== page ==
[Mono-devel-list] mono AES performance woes (was: poor PPC JIT output)
vargaz at gmail.com
Mon Jul 18 15:29:48 EDT 2005
This has been fixed in SVN, so you no longer need to call mono_set_defaults
(which isn't in the public headers anyway).
On 7/18/05, Allan Hsu <allan at counterpop.net> wrote:
> On Jul 18, 2005, at 2:59 AM, Paolo Molaro wrote:
> > On 07/15/05 Allan Hsu wrote:
> >> Is there any reference on what sorts of things you can change using
> >> mono_set_defaults? Following the mono source for references to that
> >> function wasn't particularly enlightening. It would be useful if the
> > grep mono_set_defaults *.c
> > mini.c:mono_set_defaults (int verbose_level, guint32 opts)
> > Should be pretty evident. Just always use the result of
> > mono_parse_default_optimizations (NULL) as the opts value.
> I understood the verbose_level parameters, but the opts parameter was
> what mystified me. I should have been more specific about what I was
> looking for. At the time, I didn't understand the value that
> mono_parse_default_optimizations() returns or what values you can
> pass in to affect it. I've since traced it back to the relevant code
> in driver.c and the mini-X.c platform code now and see how it works.
> Is it safe to mess with those parameters, or will it cause undefined
> >> To be fair, the native implementation is able to take advantage of
> >> 64-
> >> bit processors when available, while all mono builds in the above
> >> benchmarks are 32-bit. The Windows XP machine is the standard 32-bit
> >> install, even though the processor is 64-bit. This is a pretty
> >> informal benchmark, but all I'm interested in showing here is how bad
> >> the AES performance under mono is.
> > The current implementation causes lots of spilling and other
> > unnecessary work which the jit doesn't remove (the work massi is
> > doing should improve this). Some parts of it can be easily changed
> > to use unsafe code and that should improve performance a lot: I'll
> > leave
> > that to Sebastien:-)
> This is good to hear. I hope the benchmarking I did will provide some
> information that somebody will find useful.
> For my specific application, there is no such thing as "enough"
> performance:) I plan on writing a managed wrapper around libcrypto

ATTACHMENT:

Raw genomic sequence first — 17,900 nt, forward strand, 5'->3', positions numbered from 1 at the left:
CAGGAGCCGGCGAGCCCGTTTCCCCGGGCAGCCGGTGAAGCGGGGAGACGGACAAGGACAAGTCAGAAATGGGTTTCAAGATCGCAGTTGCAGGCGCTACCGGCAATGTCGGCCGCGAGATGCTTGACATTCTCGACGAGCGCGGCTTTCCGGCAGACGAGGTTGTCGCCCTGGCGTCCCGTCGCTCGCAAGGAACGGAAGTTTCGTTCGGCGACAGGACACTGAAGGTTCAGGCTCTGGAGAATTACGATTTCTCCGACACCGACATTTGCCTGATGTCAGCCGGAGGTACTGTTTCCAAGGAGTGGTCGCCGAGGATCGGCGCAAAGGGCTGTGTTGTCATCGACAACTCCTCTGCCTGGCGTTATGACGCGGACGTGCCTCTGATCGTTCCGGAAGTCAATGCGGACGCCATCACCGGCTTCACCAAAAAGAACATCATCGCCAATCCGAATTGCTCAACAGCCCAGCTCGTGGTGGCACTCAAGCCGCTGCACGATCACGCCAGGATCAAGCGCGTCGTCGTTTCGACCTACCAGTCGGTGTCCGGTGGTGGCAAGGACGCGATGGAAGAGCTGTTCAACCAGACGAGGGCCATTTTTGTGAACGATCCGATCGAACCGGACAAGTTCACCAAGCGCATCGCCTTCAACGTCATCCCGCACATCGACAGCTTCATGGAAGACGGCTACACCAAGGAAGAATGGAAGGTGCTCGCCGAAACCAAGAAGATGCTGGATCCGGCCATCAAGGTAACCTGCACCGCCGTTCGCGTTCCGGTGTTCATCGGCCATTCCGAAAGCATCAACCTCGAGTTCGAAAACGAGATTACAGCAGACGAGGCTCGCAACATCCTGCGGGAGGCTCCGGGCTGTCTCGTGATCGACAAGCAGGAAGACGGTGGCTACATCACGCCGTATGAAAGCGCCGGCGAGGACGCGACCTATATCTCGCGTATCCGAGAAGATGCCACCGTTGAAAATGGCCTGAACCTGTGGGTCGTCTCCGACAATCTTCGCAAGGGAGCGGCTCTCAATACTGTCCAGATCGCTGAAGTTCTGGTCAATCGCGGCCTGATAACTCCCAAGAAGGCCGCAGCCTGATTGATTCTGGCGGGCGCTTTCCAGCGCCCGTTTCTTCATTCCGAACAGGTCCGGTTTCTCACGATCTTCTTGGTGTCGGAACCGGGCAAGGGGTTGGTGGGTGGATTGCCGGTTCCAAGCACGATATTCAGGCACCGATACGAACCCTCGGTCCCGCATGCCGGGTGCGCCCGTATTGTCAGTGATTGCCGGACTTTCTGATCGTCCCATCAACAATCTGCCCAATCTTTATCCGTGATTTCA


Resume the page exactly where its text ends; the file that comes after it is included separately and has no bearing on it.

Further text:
> for this reason. This will be the subject of another email.
> >>> Some of the data looks definitely bogus: it reports a stall even on
> >>> the addi, here:
> >>> 0x2e143c8 lwz r4,32(r1) 3:1 Stall=2
> >>> 0x2e143cc lwz r5,12(r4) 3:1 Stall=2
> >>> 0x2e143d0 cmplwi r5,0x0000 3:1 Stall=2
> >>> 0x2e143d4 blel $+696 <0x2e1468c [8B]> 2:1
> >>> 0.4% 0x2e143d8 addi r4,r4,16 2:1 Stall=1
> > [...]
> >> As for the stall statistics, you have misread them. Each line that
> >> says "Stall=N" is saying that the instruction latency of the marked
> >> instruction will cause a subsequent dependent instruction to stall,
> >> not that the marked instruction itself will stall. N is the maximum
> >> number of stall cycles for the nearest dependent instruction. The
> > Since the tool reports that the addi stalls only sometimes (check the
> > similar code sequences where no stall is reported), my take
> > is that your interpretation or the data reported is not correct.
> I'm not sure if my meaning came across. The line next to the addi
> instruction that says "Stall=1" means that a dependent instruction
> *following* the addi looks like it will stall while waiting for the
> results from addi, not that the addi instruction itself will stall.
> The code that follows that specific instruction looks like this:
> 0.4% 0x2e143d8 addi r4,r4,16 2:1 Stall=1
> 0x2e143dc lbz r4,0(r4) 3:1 Stall=2
> 0x2e143e0 add r3,r3,r4 2:1 Stall=1
> 0x2e143e4 stw r3,44(r1) 3:1
> The instruction latency of the addi instruction is 2 cycles; the lbz
> that immediately follows the addi is dependent on the addi. The lbz
> will stall for 1 cycle. That is what the Shark output is trying to say.
> Allan Hsu <allan at counterpop dot net>
> 1E64 E20F 34D9 CBA7 1300 1457 AC37 CBBB 0E92 C779
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